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Genomic Researchers See Flat Array Spending in 2013; Decline in Expression Array Usage


According to a recent survey of genomic researchers, overall microarray spending will be flat in 2013 as compared to 2012, as an increase in spending on structural variation arrays will be offset by a drop in expression arrays.

Around 52 percent of respondents to a quarterly genomics survey conducted by GenomeWeb and investment bank Mizuho Securities USA said that they currently use or plan to use microarrays in their research. The survey, which collected responses from 99 GenomeWeb readers in late December, found that respondents on average expect their array spending to be flat over the next two years, with spending on structural arrays up by nearly 3 percent and spending on gene expression arrays down by a nearly equal amount.

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Respondents were most likely to purchase Illumina arrays over the next 12 months, though Affymetrix saw an increase in demand as compared to the year-ago genomics survey.

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Looking forward, respondents said that cytogenetics/diagnostics would be the most relevant array application over the next two years, though expression still ranked well. Interest in exome chips declined as compared to the fourth quarter of 2011, perhaps reflecting the growing use of sequencing for this application or the fact that Illumina and Affymetrix's exome arrays had become available at an early-access price around the same time as when the earlier survey was conducted (BAN 10/18/2011).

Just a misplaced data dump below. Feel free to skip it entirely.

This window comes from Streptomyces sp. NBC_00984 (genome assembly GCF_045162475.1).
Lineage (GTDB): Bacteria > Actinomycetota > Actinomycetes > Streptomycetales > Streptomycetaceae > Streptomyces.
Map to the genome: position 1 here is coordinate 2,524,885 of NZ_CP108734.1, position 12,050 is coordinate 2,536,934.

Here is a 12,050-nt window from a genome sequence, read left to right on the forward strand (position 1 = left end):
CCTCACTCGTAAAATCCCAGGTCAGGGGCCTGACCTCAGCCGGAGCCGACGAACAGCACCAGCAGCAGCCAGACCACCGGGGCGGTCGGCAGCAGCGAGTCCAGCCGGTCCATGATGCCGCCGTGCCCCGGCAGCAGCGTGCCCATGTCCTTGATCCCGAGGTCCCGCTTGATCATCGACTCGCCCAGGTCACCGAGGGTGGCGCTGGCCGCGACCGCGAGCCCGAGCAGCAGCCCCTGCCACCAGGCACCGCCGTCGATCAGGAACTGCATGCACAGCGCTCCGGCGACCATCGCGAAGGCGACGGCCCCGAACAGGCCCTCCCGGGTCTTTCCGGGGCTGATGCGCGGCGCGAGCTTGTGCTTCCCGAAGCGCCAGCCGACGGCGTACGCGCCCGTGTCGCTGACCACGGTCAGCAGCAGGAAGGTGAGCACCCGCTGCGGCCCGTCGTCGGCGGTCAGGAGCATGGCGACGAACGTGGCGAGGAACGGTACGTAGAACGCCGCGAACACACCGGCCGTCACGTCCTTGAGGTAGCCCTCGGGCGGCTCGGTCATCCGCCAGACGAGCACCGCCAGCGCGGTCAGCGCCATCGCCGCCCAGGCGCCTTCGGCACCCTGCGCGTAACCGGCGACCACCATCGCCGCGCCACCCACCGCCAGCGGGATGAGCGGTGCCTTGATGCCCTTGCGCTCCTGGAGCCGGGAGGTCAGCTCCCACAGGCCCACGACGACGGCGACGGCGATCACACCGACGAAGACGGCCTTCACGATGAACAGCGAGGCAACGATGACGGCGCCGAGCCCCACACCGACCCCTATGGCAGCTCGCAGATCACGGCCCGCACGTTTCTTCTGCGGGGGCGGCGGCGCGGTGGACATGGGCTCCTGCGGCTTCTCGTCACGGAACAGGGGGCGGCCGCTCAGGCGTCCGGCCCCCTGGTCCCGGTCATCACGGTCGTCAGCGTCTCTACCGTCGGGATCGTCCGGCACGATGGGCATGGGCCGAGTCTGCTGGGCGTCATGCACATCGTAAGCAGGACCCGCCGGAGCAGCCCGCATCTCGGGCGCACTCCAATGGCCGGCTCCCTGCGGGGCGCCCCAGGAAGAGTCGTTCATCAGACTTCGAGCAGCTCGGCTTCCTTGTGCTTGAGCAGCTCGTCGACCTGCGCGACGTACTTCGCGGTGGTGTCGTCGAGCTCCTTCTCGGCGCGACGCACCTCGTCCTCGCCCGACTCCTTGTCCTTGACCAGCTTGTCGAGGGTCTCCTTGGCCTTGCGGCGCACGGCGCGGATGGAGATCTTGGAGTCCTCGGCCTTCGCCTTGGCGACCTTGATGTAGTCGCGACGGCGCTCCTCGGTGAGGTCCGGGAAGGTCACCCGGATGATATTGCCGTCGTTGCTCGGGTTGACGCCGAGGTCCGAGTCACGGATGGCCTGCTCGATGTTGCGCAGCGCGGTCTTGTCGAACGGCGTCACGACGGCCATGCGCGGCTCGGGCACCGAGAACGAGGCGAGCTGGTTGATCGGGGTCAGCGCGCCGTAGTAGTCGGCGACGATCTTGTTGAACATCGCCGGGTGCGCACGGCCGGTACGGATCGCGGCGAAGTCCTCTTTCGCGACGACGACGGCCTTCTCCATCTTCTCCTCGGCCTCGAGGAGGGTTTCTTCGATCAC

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The 26-question survey, designed to assess general trends in the genomics R&D sector, was e-mailed to a subset of GenomeWeb readers comprising researchers in academic organizations, hospital or reference labs, and biopharmaceutical firms. Around 55 percent of the 99 respondents work in a government or academic setting and approximately 71 percent receive government research funding.